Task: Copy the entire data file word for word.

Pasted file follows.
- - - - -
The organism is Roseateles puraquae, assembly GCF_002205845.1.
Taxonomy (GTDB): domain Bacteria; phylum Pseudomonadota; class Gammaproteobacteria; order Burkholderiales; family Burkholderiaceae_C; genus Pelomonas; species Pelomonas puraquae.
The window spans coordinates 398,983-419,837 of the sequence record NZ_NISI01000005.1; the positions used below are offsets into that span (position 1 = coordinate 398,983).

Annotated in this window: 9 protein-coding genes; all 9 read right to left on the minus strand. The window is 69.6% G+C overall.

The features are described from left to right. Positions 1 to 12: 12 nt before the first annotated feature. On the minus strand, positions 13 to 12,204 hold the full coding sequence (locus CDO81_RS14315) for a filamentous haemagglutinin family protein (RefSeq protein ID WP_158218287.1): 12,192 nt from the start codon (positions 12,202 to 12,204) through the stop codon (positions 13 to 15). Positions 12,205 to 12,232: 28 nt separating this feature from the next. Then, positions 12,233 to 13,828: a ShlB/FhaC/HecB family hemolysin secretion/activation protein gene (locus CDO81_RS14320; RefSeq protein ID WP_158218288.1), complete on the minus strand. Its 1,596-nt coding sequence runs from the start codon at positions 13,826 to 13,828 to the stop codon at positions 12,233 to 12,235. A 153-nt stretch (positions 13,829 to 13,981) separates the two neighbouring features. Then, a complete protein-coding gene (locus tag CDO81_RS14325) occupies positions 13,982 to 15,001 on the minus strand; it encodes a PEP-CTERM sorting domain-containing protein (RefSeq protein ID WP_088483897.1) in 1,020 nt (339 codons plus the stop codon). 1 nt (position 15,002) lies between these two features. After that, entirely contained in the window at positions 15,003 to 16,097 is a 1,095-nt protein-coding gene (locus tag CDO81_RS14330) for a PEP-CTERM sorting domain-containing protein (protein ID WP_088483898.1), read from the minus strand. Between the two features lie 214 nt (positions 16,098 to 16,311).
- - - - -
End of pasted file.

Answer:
The organism is Roseateles puraquae, assembly GCF_002205845.1.
Taxonomy (GTDB): domain Bacteria; phylum Pseudomonadota; class Gammaproteobacteria; order Burkholderiales; family Burkholderiaceae_C; genus Pelomonas; species Pelomonas puraquae.
The window spans coordinates 398,983-419,837 of the sequence record NZ_NISI01000005.1; the positions used below are offsets into that span (position 1 = coordinate 398,983).

Annotated in this window: 9 protein-coding genes; all 9 read right to left on the minus strand. The window is 69.6% G+C overall.

The features are described from left to right. Positions 1 to 12: 12 nt before the first annotated feature. On the minus strand, positions 13 to 12,204 hold the full coding sequence (locus CDO81_RS14315) for a filamentous haemagglutinin family protein (RefSeq protein ID WP_158218287.1): 12,192 nt from the start codon (positions 12,202 to 12,204) through the stop codon (positions 13 to 15). Positions 12,205 to 12,232: 28 nt separating this feature from the next. Then, positions 12,233 to 13,828: a ShlB/FhaC/HecB family hemolysin secretion/activation protein gene (locus CDO81_RS14320; RefSeq protein ID WP_158218288.1), complete on the minus strand. Its 1,596-nt coding sequence runs from the start codon at positions 13,826 to 13,828 to the stop codon at positions 12,233 to 12,235. A 153-nt stretch (positions 13,829 to 13,981) separates the two neighbouring features. Then, a complete protein-coding gene (locus tag CDO81_RS14325) occupies positions 13,982 to 15,001 on the minus strand; it encodes a PEP-CTERM sorting domain-containing protein (RefSeq protein ID WP_088483897.1) in 1,020 nt (339 codons plus the stop codon). 1 nt (position 15,002) lies between these two features. After that, entirely contained in the window at positions 15,003 to 16,097 is a 1,095-nt protein-coding gene (locus tag CDO81_RS14330) for a PEP-CTERM sorting domain-containing protein (protein ID WP_088483898.1), read from the minus strand. Between the two features lie 214 nt (positions 16,098 to 16,311).